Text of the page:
I took a course in diachronic linguistics during my MA, but it focused on grammaricalizations in English so I’m not at all versed in etymology of Romance Languages. To me, however, it seems more intuitive for a Romance language like Romanian to have as source for their most used verb depicting the act of loving (a iubi, to love) come from Latin (iubeo, to move, command) which is its stratum, and NOT Slavic (lubiti, to love), which is one of its adstratum.

Can someone explain to me how likely it is, given the chronological factor, that a word from the adstratum would become the defacto word for love in a language when an alternative in the stratum is available?

  • 6
    Why does the shift "command" → "love" seem more plausible than a straightforward "love" → "love"?
    – Draconis
    Commented Feb 26, 2020 at 18:01
  • 8
    But also, is iubeoa iubi actually sound under Latin to Romanian sound shift rules? I think that should generally be the primary factor taken into account @Draconis, before even the shift in meaning... if the Slavic root plausibly turns into the Romanian word but the Latin word doesn't, then it doesn't...
    – LjL
    Commented Feb 26, 2020 at 18:38
  • There's also dragoste. Commented Feb 27, 2020 at 4:10
  • 1
    @LjL That sounds like a legitimate answer you should make for the OP.
    – Mitch
    Commented Mar 6, 2020 at 20:37
  • @Mitch I don't think so... not unless I can actually name the sound shift rules involved and reach a conclusion. Sometimes people seem to think better of my comments than I do myself :-)
    – LjL
    Commented Mar 7, 2020 at 22:43

3 Answers 3


The Latin-Romanian sound correspondences exclude any possibility for the Romanian iubi 'to love' to be a descendant of the Latin iubeō (iubēre, iussī, iussum) 'command, order'.

Latin ē/oe and i became Romanian /e/:

Front vowels changed as follows:

• ē/oe and i became /e/.
• ī became /i/.
e/ae became:
• /ɛ/ in stressed syllables
• /e/ in unstressed syllables

Subsequent to this, stressed /ɛ/ diphthongized to /je/.

Lat. pellem > *pɛlle > Rom. piele /pjele/ ('skin')
Lat. signum > *semnu > Rom. semn ('sign')
Lat. vīnum > *vinu > Rom. vin ('wine')

Note, different Latin vowels became Romanian /e/ or /ɛ/, but there are no instances of Latin e/ē becoming Romanian /i/.

What do we see in our words iubeō (iubēre, iussī, iussum) and iubi? The Latin verb is of the 2nd declension, that is the -ē- declension. In the 1st p. sg. present iubeō the -ē- is shortened before another vowel (o), in the active infinitive iubēre it is long as it should be. Also, it is long in other forms whenever it is possible.

On the other hand, the Romanian verb belongs to the -i declension and we see that i in all the forms of the verb whenever it is possible (the personal suffixes -esc, -ești, and -ește are added only to the verbs in -i most of which correspond to the Latin verbs with infinitives in -īre). The verbal noun from iubi is iubire.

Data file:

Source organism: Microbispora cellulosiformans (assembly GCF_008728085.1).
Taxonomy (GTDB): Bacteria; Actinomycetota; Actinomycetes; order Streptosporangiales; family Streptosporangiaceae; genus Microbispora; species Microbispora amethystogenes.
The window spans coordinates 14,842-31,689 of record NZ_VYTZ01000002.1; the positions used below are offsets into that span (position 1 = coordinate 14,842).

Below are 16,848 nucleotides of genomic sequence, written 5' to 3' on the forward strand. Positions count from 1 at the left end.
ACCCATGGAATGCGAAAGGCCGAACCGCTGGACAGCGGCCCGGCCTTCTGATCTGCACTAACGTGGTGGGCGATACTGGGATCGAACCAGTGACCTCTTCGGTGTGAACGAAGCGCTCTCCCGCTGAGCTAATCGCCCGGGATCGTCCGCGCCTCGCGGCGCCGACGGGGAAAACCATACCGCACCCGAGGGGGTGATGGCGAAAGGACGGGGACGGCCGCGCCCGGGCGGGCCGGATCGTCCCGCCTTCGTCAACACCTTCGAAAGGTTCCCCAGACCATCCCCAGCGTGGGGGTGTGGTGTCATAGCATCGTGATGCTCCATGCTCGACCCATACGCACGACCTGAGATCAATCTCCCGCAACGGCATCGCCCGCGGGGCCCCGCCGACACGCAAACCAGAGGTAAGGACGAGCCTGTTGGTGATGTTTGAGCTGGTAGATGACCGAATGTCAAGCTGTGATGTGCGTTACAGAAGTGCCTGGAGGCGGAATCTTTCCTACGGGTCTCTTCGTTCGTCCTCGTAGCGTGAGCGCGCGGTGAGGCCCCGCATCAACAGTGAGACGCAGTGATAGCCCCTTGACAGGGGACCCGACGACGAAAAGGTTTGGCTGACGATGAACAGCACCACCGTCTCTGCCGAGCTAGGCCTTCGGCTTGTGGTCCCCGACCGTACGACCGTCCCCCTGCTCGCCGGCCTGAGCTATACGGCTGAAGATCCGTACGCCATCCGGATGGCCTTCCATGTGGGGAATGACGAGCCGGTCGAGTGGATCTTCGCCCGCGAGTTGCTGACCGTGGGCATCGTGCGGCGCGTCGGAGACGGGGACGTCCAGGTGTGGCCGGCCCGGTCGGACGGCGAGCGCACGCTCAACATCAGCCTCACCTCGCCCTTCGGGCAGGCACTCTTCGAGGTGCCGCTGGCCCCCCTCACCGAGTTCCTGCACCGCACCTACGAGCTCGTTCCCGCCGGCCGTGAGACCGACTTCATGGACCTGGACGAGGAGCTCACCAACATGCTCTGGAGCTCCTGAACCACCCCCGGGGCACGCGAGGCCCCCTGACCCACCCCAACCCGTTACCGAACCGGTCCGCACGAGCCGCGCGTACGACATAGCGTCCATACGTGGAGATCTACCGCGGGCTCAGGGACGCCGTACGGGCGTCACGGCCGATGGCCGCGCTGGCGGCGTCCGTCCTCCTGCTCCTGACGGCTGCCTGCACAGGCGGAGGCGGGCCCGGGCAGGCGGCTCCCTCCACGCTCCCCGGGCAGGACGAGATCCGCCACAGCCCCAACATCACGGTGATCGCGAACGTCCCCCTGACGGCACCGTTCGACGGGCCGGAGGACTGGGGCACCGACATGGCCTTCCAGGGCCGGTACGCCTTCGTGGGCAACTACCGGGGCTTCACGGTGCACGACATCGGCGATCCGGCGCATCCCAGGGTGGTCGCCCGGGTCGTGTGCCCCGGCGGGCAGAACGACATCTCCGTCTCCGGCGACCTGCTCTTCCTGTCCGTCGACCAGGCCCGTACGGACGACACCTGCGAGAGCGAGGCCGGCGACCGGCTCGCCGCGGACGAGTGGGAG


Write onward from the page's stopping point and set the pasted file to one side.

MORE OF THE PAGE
The final -i in a Romanian infinitive can develop only from i, Romanian i cannot appear from an older e, this means iubi cannot be a descendant of the Latin iubeō, the best candidate for the source of iubi is the Slavic lubiti which has the stem lubi- in all the Slavic languages.

  • Why not a mixed etymology? Iubere (noun, vocative) could have been, pre slavic influence, a way to signify the object of someone's authority, the linguistic tool to boss people around, which, later, through contact with the slavic iubiti, could have transitioned into being Iubire (noun, vocative), the way to address the object of your affection in present-day Romanian. Also, based on my dissertation, the Romanian conjugation system you are citing (the classic one) does not actually reflect the data so I would not rely on it to tell me what Latin vowels turned into in Romanian. Commented Nov 19, 2022 at 4:29

Besides the rather large semantic shift from "to command" to "to love", there is another argument against the derivation of Romanian iubi from Latin iubeo: Latin iubeo is an irregular verb having the perfect iussi and the past participle iussum. If this verb is continuated in Romanian, one would expect a continuation of the principle parts as well. On the other hand, a regular verb paradigm is expected for a borrowed verb.

  • 1
    I don't normally correct people's English, but I think you may be misunderstood. I think you mean "if" (= "wenn") rather than "when" (="als").
    – Colin Fine
    Commented Feb 27, 2020 at 11:44
  • I honestly find the shift from being moved (by someone) to loving someone not that big. The problem remains in terms of explaining the phonological shifts and the regularity of the Romanian verb vs. the Latin one. Commented Nov 19, 2020 at 20:24

It is a very difficult question, because it is difficult to know exactly what was happening at the time to trigger such things without many proofs. I would say that it was probably a way the slavic people found more pleasant to say "I love you" insted of using a latin word, supposing a "pidgin-like" contact. Romans may have spread their language, but some traces of both substratum and adstratum can remain by, let's call it, "popular use".

Also, it would be more probable if they used latin verb "amō" rather than "iubeō". The semantic shift there is much bigger than the slavic etymon. However, they didn't, so, by now, we can only guess.

Your Answer

By clicking “Post Your Answer”, you agree to our terms of service and acknowledge you have read our privacy policy.

Not the answer you're looking for? Browse other questions tagged or ask your own question.